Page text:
The main problem with a title like Rifftrax: The Game, and those like it, is that it depends on a bigger party to get the most enjoyment out of it. Simply put, despite what’s on the virtual box, it’s unplayable for two. Players 1 and 2 will choose their riffs, and they will be read aloud by the fairly good automated voice, then one of the three official Rifftrax team members will read the third option, thus invalidating it. Although it may be funny, you know it was not chosen by the players. It’s a bummer because the alternative is one where you don’t get the official talent delivering the lines like the professional riffers they are. Expanding the squad to three makes the game more competitive, but you’ll really need four to six to reach its full potential.

Before starting a game, you will choose between Pick a Riff and Write a Riff. Pick a Riff presents a list of possible riffs that you can use to match the situation. As such, it’s largely subject to getting good answers to use. Kind of like Cards Against Humanity – the fun is kind of the luck of the draw, and you can only redraw once. In Write a Riff, you’ll type your own riffs to try and do something funny. You’ll hear the storyline I mentioned above again, with one of the Big Three reading his own joke from those submitted by players. Unless you’re drunk, you don’t pick the one the team reads because it’s obviously not correct, no matter how appropriate or funny it is. Still, the Write a Riff option is the superior option because it allows you to make your best answer. It’s also where you’ll find the Venn diagram between your friends who think they’re funny and those who actually are.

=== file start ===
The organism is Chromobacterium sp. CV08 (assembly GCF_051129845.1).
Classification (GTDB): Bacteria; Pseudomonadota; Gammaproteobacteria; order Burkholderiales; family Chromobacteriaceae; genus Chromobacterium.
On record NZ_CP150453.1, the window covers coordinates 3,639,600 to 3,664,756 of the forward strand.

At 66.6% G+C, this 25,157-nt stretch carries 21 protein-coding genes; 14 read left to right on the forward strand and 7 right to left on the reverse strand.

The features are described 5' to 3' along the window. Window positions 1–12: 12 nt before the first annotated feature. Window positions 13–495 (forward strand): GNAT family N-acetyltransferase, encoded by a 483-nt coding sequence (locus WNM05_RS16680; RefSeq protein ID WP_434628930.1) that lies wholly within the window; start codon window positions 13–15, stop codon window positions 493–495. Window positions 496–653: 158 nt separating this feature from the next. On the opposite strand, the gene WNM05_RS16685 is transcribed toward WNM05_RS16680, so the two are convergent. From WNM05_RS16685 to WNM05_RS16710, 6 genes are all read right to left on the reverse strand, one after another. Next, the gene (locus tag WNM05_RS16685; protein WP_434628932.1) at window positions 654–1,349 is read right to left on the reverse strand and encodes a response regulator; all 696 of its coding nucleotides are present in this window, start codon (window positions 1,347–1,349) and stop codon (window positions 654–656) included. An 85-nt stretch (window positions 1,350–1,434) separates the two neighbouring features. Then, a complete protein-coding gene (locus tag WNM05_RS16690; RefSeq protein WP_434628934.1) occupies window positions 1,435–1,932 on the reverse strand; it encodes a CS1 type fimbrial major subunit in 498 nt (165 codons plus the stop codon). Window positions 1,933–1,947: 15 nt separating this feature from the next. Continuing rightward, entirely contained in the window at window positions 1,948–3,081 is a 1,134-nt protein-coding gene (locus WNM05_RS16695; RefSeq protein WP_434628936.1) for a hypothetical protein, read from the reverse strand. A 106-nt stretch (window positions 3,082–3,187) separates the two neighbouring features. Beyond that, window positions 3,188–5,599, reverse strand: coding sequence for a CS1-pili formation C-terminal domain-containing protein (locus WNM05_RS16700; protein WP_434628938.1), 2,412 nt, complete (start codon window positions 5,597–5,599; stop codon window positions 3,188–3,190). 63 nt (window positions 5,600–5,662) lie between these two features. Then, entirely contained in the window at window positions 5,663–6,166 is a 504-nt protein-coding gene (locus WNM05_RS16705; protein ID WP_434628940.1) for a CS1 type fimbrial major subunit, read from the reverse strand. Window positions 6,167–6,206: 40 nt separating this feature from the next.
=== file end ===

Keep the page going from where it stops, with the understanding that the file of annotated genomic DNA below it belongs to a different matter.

Listen, I don’t know what the team of Coronet Films and Safety Instruction Films, two now defunct safety video companies, did to get the attention of the Rifftrax team, but wow will you see a lot of their slightly offbeat, often inappropriate films. Highlights include Kodachrome-colored garbage like “Build your Vocabulary”, “Shake Hands with Danger” (yes, he just took the key and then returned it for no reason), and much worse. You’ll also get movies like “Boy in the Plastic Bubble” (yes, that’s John Travolta), “The Last Shark” and “Robo Vampire.” All of these elements are beyond horror, making them perfect for riffing. Unfortunately, due to licensing restrictions and the raised eyebrows of an evil army of lawyers, you won’t get any of the Just the Riffs movies. This isn’t the fault of the developers or the Rifftrax team, it means you won’t be able to write your own riffs for Harry Potter, Wonder Woman 1984 (which is fine – this movie riffs itself) or Face /Off. What you’ll see are over 2,000 clips across a wide variety of movies, with the first free content drop in the first patch adding more drek like “Planet of Dinosaurs”, “Beaks!”, “Giant from the Unknown”, and “The Wonderful Land of Oz”, and if you haven’t seen the latter, I’m going to recommend you watch it during the day – it’s a horror movie, let it be or not.